Another view of the ACRR Station at Hammonton
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Another view of the ACRR Station at Hammonton






















Cape May, Delaware Bay and Sewell's Point Railroad

The road extends from Cape May City to Cape May Point, Schellenger's Landing, and Sewell's Point, a distance of 6.94 miles.


Ocean City Railroad

Incorporated in 1896.
In 1897 the South Jersey Railroad of 1894 leased the Ocean City Railroad for 999 years
The road extends from Ocean City Junction-Petersburg NJ to Ocean City NJ a distance of 10.30 miles .

  • Ocean City Branch

Seacoast Railroad

Incorporated in 1898 to take over the South Jersey Railroad of 1894, which was sold at foreclosure sale in 1898.
The Seacoast Railroad's property was leased to the Atlantic City Railroad from 1898 to 1901 under a 999 year lease.
The road extends from Winslow Junction NJ to Cape May NJ, Tuckahoe NJ to Sea Isle City NJ a distance of 66.35 miles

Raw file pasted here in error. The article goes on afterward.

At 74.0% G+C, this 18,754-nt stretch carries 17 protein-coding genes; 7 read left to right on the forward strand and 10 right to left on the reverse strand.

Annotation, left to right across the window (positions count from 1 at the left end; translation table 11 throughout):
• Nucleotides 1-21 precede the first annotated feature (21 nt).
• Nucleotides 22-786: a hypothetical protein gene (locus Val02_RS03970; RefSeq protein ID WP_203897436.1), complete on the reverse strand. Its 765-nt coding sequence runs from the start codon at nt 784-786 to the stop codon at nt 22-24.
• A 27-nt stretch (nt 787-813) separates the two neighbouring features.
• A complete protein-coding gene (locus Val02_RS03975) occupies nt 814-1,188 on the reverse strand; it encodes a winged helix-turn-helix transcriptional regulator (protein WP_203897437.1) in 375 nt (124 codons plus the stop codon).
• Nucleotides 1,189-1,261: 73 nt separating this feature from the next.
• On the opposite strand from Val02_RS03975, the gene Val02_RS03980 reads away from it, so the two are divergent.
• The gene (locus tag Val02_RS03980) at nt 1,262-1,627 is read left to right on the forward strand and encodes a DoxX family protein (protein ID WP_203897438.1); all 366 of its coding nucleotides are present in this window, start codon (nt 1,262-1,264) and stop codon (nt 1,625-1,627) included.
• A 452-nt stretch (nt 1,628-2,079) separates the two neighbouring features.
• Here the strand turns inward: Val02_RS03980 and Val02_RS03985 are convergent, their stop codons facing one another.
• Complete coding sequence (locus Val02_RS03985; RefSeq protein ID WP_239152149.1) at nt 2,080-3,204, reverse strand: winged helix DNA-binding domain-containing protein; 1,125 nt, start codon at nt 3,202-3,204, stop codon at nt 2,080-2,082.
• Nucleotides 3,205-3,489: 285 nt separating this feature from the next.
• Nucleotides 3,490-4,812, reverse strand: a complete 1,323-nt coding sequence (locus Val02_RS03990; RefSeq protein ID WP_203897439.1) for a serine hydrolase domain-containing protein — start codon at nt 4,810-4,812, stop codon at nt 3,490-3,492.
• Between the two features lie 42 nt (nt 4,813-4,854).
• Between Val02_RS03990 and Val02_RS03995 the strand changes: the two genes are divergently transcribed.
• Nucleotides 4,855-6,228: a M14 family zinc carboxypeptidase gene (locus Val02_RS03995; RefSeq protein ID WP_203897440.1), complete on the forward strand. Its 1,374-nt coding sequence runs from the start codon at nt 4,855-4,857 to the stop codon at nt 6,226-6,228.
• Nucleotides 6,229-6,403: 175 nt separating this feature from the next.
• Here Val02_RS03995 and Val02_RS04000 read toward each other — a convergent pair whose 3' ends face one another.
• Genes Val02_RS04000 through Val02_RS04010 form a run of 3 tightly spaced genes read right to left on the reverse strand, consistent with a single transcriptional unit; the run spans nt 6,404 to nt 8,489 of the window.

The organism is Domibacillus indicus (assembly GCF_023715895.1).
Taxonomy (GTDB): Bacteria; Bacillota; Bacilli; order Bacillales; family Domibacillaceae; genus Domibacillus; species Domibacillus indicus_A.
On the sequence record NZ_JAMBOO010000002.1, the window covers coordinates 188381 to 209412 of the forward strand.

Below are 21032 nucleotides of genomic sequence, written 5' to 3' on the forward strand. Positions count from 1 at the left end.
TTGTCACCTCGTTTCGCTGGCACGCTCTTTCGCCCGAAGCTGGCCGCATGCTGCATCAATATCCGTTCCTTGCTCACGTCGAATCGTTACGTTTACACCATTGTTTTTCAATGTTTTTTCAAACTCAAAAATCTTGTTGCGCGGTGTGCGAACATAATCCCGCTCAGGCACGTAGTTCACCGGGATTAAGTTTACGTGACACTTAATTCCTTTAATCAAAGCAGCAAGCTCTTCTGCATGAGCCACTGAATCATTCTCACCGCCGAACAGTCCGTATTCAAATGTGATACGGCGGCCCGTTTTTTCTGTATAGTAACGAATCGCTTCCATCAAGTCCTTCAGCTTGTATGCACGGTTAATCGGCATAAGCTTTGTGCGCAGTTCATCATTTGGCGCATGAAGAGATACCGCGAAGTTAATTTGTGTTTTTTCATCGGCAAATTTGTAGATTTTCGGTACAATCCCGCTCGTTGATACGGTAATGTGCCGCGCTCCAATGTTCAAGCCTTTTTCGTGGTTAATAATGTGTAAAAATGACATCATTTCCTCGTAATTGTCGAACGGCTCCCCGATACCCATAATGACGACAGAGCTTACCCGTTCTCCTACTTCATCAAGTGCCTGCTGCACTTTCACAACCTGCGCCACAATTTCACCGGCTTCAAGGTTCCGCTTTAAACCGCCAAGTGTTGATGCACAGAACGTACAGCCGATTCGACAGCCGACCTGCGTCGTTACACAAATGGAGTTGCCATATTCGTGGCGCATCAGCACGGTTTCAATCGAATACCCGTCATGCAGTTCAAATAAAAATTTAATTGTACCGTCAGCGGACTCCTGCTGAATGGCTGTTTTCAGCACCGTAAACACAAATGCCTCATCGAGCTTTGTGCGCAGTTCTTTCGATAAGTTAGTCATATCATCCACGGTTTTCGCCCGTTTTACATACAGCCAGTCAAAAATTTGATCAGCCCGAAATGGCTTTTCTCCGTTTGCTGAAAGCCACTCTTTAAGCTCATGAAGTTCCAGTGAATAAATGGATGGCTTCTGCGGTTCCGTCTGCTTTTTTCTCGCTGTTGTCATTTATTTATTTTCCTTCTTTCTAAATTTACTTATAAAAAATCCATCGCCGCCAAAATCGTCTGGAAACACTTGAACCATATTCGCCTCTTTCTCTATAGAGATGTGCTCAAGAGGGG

• Cape May Branch

Experimental 4-4-4 on trial run at Camden, NJ in May 1915.
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Experimental 4-4-4 on trial run at Camden, NJ in May 1915.

South Jersey Railroad of 1894

Incorporated in 1894 as a merger of the South Jersey Railroad of 1893 and the Cape May Railroad.


South Jersey Railroad of 1893

Incorporated in 1894 as a merger of.....

  • The South Jersey Railroad of 1983 went into the hands of a receiver, August 21, 1894.

Richland and Petersburg Railroad

Incorporated in 1892, The same year this railroad was purchased from William J. Sewell that part of the railroad was formerly built by the Philadelphia and Seashore Railroad extending between Richland and Petersburg.
This was operated by the West Jersey Railroad from 1892 to 1893.


Winslow and Richland Railroad

Incorporated in 1892, The same year this railroad was purchased from William J. Sewell that part of the railroad was formerly built by the Philadelphia and Seashore Railroad extending between Winslow and Richland.
This was operated by the West Jersey Railroad from 1892 to 1893.